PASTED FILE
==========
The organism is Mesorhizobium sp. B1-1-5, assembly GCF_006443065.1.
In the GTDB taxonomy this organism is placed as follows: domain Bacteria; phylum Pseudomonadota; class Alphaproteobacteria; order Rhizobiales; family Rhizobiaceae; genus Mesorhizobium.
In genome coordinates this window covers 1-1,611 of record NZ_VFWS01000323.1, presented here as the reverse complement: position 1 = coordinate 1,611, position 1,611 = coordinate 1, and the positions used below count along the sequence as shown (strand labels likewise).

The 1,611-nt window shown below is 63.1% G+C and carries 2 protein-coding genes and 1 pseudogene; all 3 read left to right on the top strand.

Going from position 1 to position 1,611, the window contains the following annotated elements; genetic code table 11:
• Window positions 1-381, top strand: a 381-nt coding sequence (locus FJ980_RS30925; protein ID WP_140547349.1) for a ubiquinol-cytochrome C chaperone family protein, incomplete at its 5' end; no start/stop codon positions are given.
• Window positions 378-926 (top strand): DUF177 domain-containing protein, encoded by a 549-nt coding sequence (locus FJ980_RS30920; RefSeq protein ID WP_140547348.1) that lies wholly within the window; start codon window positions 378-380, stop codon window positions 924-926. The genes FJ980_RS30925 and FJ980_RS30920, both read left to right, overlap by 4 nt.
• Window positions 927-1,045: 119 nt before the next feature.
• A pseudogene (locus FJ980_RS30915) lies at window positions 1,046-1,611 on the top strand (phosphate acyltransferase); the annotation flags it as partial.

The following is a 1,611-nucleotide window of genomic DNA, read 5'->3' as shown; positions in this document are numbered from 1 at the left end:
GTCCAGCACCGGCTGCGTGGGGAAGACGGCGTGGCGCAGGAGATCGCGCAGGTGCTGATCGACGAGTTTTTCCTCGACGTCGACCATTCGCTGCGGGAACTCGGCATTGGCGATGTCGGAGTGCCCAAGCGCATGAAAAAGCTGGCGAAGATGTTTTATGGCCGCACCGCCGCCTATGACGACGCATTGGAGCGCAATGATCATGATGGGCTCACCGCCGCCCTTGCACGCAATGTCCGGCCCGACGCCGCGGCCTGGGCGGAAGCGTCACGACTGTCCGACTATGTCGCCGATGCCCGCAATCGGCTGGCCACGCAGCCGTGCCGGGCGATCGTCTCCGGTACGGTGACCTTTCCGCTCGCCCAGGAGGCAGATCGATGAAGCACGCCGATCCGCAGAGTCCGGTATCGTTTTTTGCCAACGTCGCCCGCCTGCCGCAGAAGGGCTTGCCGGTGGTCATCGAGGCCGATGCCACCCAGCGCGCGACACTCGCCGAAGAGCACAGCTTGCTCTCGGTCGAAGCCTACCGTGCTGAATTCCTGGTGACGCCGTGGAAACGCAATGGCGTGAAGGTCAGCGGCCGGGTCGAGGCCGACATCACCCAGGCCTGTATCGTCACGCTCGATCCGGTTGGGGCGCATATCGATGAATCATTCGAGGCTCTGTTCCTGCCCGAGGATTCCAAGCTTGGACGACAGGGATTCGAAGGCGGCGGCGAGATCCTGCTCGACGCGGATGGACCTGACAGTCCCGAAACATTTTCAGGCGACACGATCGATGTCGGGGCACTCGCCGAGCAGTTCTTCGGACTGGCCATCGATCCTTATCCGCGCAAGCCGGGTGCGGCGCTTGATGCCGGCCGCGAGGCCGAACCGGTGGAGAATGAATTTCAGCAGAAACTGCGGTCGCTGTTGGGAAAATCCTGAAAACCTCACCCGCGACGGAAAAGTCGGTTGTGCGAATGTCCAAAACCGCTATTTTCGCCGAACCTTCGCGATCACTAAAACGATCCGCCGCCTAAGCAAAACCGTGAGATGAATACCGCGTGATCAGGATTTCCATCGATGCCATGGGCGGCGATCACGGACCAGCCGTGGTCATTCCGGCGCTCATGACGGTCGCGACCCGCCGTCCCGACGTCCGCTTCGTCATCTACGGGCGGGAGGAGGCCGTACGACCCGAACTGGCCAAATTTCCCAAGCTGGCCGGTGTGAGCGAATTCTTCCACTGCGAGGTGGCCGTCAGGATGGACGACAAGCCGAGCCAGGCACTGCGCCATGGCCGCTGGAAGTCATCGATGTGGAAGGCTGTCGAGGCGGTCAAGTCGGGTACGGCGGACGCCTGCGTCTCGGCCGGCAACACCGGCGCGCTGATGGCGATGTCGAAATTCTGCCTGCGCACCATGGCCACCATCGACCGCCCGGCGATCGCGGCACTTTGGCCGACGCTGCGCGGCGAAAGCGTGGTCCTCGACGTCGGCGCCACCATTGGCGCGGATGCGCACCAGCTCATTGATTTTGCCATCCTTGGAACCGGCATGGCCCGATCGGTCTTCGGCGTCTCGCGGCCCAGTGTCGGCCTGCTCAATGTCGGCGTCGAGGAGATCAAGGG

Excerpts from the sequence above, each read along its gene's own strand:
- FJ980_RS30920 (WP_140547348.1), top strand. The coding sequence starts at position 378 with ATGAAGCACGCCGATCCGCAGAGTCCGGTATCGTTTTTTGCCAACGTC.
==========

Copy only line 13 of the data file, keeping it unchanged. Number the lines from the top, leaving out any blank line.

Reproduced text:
- FJ980_RS30920 (WP_140547348.1), top strand. The coding sequence starts at position 378 with ATGAAGCACGCCGATCCGCAGAGTCCGGTATCGTTTTTTGCCAACGTC.